Finder.app issue - All files missing

Discussion in 'Mac Basics and Help' started by Sudz, Feb 19, 2015.

  1. Sudz, Feb 19, 2015
    Last edited: Feb 20, 2015

    Sudz macrumors newbie

    Joined:
    Feb 19, 2015
    Location:
    USA
    #1
    Houston... I have a problem. Just recently I had company for 3 weeks and their kids have been playing on my desktop and...
    NOW

    I have no folders on my desktop ... I can't mount finder, when I do I get a dialog screen " the home folder for user isn't located in the usual place or can't be accessed..

    In Activity Manager and Disc Utility it shows the data is still stored on the hard drive but can't be accessed. If I right click on my hard drive while in Disc Utility I can open path but all folders are empty including Library.. If I click on the "home" folder I am prompted with dialog screen stating " the alias "home" can't be opened because the original can't be found... I have the option to select "delete alias" , "Fix Alias" or "OK"
    All applications on the dock can be nounted except for Finder... running Snow Leopard 10.6.8

    Shall I click on 'fix alias' - will this restore to original configuration?
    Or do any of you Mac genus's have any other suggestions? Command options?
    Also note... I am running LS but it does not appear any rules have been changed...

    Need help...Lost, Confused and Bewildered
    Thank in advance...
     
  2. Fishrrman macrumors G3

    Joined:
    Feb 20, 2009
    #2
    Not sure what to recommend, but can offer advice for THE NEXT TIME the kids come:

    Create a NEW ACCOUNT, and leave it activated on the computer all the time, EXCEPT FOR when you are using it. Set it up to "auto log in" after a restart.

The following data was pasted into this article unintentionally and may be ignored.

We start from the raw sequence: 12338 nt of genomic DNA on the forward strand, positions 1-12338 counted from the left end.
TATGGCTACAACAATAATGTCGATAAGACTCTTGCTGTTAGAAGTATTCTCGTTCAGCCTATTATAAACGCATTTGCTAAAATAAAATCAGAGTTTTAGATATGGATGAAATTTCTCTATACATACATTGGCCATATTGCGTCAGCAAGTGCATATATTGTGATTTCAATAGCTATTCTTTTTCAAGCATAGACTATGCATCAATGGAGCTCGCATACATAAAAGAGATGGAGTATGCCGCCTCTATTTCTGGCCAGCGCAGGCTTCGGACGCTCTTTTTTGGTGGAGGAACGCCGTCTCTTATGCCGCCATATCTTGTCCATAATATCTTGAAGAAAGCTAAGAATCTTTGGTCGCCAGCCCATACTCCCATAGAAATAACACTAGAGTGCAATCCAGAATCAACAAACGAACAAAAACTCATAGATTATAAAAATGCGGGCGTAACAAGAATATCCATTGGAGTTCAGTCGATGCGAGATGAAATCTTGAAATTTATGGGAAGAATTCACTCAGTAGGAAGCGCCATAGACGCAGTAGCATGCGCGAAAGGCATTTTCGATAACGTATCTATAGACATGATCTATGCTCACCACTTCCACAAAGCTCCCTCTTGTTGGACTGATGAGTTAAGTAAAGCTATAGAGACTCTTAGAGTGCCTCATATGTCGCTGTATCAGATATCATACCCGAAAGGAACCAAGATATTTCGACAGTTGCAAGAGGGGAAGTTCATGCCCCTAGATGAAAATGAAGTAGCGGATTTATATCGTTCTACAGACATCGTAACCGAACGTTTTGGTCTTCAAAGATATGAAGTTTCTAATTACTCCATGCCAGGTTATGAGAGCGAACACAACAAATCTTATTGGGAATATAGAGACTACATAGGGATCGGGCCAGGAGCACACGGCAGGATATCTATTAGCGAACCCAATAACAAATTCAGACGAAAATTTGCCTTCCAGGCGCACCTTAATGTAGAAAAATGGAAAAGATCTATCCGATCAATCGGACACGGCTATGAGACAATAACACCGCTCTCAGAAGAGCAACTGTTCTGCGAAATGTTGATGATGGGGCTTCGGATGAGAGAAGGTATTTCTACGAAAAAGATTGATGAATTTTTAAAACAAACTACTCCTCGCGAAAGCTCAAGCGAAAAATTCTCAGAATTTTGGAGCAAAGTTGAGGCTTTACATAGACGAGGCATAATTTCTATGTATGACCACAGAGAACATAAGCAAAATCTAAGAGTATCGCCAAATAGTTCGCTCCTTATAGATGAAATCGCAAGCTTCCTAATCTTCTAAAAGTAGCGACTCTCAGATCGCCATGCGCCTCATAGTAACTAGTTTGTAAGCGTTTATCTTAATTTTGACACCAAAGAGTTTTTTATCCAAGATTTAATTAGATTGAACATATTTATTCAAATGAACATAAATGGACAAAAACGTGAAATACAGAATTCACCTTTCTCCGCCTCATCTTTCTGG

That way, they can't get into -your- account and folders, and wreak havoc with them.

    When YOU need to use the computer, restart and log into your real account, then restart back into "the kids account" when you are done.

    After the kids leave, just delete the temporary account (until next time).

    Actually, I can think of what I would try to do if I was handed the computer in the condition that yours is in now. Just some thoughts and no promises or guarantees...

    1. Get an EXTERNAL drive, use CarbonCopyCloner to clone the contents of your internal to the external drive.

    2. Once the clone is completed, mount the drive in the finder so that just its icon is visible. Click ONE TIME on the icon to select it.

    3. Type "command-i" to bring up the get info box. In the extreme lower right hand corner, click the lock icon, then enter your administrative password.

    4. Next, in the extreme lower LEFT hand corner, check the box to "ignore ownership" on this volume.

    5. NOW, start browsing around. Try searching for "known items" you had in folders before the kids messed with it. You won't have any permissions problems because of the steps you took above. You should be able to "go anywhere on the volume" in your search.

    This process may take some time, but if the data is still on the drive, you hopefully will be able to "hunt it down", and copy it back over to where it should be.

    I'm wondering if the kids (presumably logged into your administrative account) actually threw away stuff in your home folder, tossed your data, etc. .... ?
     
  3. ApfelKuchen macrumors 68020

    Joined:
    Aug 28, 2012
    Location:
    Between the coasts
    #3
    Ditto the above. Further...

    Have you looked in the Trash?

    If you had a Time Machine backup, you'd be able to go back in time a few weeks and restore the machine to pre-visitor condition.

    Are you sure your user account name and/or permissions haven't been messed with? Are there other user accounts on the machine that hadn't been there previously? Go to System Preferences > Users & Groups to find out.

    An attempted/botched account name change could create a situation similar to the one you describe. I've heard of more than a few cases where kids thought it was a great idea to rename iTunes Store accounts, computer user accounts, and the like.

    You may also be in a better position to assess the damages if you create and sign into a new administrative user account. System Preferences > Users & Groups. If you're lucky, all they did is trash the permissions on your user account. Permissions can be fixed.

    If you have the same problems in a newly-created admin account, then they messed with more than your user account, and you're facing a different set of potential remedies.

    Good luck, and give serious consideration to professional assistance - you don't want to dig yourself into an even deeper hole.
     

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